Vary the plan, so that your body has a chance to recover between training, but don’t go easy on yourself. If you’re fingerboarding in the morning, there’s nothing stopping you from lifting in the evening!

5) Get any help you can

Training is a science. Talk to your super strong friends and ask how they train. Contact a climbing coach and work with them for some time, or better yet, all the time. (I followed a training plan by Aleks Taistra and I continually seek her advice. Whenever I can, I get a one to one coaching session.) If you have a plan tailor made for you online, you can then ask a friend to ‘coach’ you through the sessions.

Find somebody who can help you hone your technique. If you can, invest in a coaching session outdoors, or do a skill swap. There might be an 8C wizard slab climber out there who wants to learn French or guitar!

Get any help you can. I’m recently experimenting with Feldenkreis method which is designed at building greater body awareness and is used by many professional athletes.

6) Be relentless

There are so many facets to improving as a climber, it’s easy to get lost and not be consistent. That’s why you need a plan and that’s why you need to follow it religiously. It will include getting enough sleep (your need for sleep will increase as you increase you training load), eating healthily and, in general, adjusting your life to your climbing goals.

Nothing happens overnight. Be patient and you will be rewarded! And, if you’re the type of person who just loves to push yourself, the process will be a reward too!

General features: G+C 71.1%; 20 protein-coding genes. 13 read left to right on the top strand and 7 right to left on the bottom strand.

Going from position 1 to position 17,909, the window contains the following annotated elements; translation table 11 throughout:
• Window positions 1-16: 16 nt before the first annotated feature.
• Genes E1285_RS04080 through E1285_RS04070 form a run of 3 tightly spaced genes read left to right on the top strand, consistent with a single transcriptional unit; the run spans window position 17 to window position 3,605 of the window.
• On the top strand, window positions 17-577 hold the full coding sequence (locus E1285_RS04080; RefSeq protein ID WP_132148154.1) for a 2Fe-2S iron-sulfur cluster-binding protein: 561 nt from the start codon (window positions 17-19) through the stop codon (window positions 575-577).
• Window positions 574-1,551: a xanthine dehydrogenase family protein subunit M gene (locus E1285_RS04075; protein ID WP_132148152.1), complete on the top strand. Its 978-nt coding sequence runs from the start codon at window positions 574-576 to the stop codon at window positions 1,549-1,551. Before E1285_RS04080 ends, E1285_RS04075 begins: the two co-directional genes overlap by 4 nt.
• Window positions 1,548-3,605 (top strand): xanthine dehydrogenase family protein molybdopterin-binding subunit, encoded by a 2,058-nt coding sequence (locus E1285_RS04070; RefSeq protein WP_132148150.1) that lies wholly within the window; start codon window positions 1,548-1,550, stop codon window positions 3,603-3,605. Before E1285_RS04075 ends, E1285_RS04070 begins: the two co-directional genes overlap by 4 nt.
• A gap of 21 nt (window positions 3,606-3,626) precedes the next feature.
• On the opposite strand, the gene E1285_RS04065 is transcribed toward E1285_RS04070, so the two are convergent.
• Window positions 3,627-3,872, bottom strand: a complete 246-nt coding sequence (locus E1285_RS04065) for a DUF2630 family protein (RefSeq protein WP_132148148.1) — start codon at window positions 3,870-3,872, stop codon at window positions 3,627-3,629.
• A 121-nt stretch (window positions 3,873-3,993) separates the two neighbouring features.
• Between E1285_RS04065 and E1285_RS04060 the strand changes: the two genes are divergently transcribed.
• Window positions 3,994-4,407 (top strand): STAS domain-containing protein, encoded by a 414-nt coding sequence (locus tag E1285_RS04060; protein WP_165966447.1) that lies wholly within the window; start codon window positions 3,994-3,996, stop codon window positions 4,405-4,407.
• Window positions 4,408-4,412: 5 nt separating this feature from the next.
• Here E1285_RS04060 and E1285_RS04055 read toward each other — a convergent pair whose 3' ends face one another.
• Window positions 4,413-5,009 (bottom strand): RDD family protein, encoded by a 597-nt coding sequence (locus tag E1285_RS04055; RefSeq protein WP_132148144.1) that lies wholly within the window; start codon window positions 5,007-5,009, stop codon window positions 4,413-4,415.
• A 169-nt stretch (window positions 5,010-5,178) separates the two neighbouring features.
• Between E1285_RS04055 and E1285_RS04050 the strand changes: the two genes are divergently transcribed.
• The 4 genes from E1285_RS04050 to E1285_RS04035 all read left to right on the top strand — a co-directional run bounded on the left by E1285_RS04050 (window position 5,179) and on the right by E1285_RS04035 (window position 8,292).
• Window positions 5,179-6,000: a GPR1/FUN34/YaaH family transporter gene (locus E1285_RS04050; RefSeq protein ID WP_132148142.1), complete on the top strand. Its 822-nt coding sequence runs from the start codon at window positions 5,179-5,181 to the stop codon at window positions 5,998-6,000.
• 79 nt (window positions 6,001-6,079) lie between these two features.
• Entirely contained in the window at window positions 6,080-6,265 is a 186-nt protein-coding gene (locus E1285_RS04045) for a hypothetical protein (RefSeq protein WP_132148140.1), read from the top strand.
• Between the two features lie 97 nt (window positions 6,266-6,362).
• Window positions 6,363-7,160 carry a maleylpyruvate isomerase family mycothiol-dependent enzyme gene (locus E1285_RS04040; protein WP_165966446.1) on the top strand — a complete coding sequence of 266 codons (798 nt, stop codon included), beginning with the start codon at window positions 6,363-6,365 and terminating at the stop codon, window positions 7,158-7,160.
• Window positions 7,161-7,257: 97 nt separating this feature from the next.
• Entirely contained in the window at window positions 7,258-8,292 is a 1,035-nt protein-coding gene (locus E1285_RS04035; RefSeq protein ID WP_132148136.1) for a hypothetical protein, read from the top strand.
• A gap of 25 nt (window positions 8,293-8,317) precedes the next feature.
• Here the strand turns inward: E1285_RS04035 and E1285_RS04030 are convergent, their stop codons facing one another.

It feels amazing to know that you’re in total control of how good a climber you are. Incredible things can be achieved with just time and motivation.

 

Example gym session:

WARM UP: mobilisation / resistance band exercises / raising your pulse

PART 1: 2 x 6 exercises with free weights (15 reps each) + crunches + squats + 1min of skipping

rope (1min rest)

PART 2: 4 x 6 exercises with increased resistance (10 reps) + crunches + squat jumps + skipping

(compose the circuit so that you don’t work the same groups of muscle in succession: e.g.. divide tricep intensive exercise with skipping or crunches, etc.)

COOL DOWN: energetic walk or stationary bike + stretching

 

Example climbing session:

WARM UP: as above

TRAVERSE: continually for 5min on easy ground

EASY BOULDERS: climb easy, 5-7 moves blocs whiteout stopping for 20 minutes – no resting!

BIG MOVES: big moves blocs for 15 minutes – no resting!

HARD BOULDERS: climb hard boulders (up to 3-5 attempts to complete) for 45 minutes. Rest up to a minute between problems and use that time to make up new ones

EASY BOULDERS: push through and climb without stopping for another 15 minutes

CONDITIONING: crunches! push ups! squat jumps! skipping! planking! 10 minutes high intensity training, no rests!

STRETCH gently for 10 minutes

 

The above examples work for me and are a result of the advice I got of my coach and my own tinkering. Everybody is different and will respond to different stimuli. If you can, work with a professional to achieve best results or do a thorough research yourself to create a perfect training plan. Always listen to your body. I also highly recommend consulting a physiotherapist before you start shock loading your body with an insane training schedule – no serious coach will build you a plan either without knowing you’re good to go.

Happy training!